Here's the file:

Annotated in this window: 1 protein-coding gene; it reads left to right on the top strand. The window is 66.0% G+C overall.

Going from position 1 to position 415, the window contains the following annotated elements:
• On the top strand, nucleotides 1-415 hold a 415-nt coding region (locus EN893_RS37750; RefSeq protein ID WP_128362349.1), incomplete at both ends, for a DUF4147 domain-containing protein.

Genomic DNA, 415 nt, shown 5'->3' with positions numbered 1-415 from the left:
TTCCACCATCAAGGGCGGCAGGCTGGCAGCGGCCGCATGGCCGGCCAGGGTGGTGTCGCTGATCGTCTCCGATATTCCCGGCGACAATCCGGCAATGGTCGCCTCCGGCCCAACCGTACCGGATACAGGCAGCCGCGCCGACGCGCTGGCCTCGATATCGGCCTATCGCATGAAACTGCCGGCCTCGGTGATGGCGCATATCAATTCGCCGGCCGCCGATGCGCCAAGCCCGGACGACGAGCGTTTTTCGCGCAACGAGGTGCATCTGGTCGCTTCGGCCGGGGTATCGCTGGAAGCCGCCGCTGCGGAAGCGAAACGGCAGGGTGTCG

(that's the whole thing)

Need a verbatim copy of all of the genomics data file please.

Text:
Annotated in this window: 1 protein-coding gene; it reads left to right on the top strand. The window is 66.0% G+C overall.

Going from position 1 to position 415, the window contains the following annotated elements:
• On the top strand, nucleotides 1-415 hold a 415-nt coding region (locus EN893_RS37750; RefSeq protein ID WP_128362349.1), incomplete at both ends, for a DUF4147 domain-containing protein.

Genomic DNA, 415 nt, shown 5'->3' with positions numbered 1-415 from the left:
TTCCACCATCAAGGGCGGCAGGCTGGCAGCGGCCGCATGGCCGGCCAGGGTGGTGTCGCTGATCGTCTCCGATATTCCCGGCGACAATCCGGCAATGGTCGCCTCCGGCCCAACCGTACCGGATACAGGCAGCCGCGCCGACGCGCTGGCCTCGATATCGGCCTATCGCATGAAACTGCCGGCCTCGGTGATGGCGCATATCAATTCGCCGGCCGCCGATGCGCCAAGCCCGGACGACGAGCGTTTTTCGCGCAACGAGGTGCATCTGGTCGCTTCGGCCGGGGTATCGCTGGAAGCCGCCGCTGCGGAAGCGAAACGGCAGGGTGTCG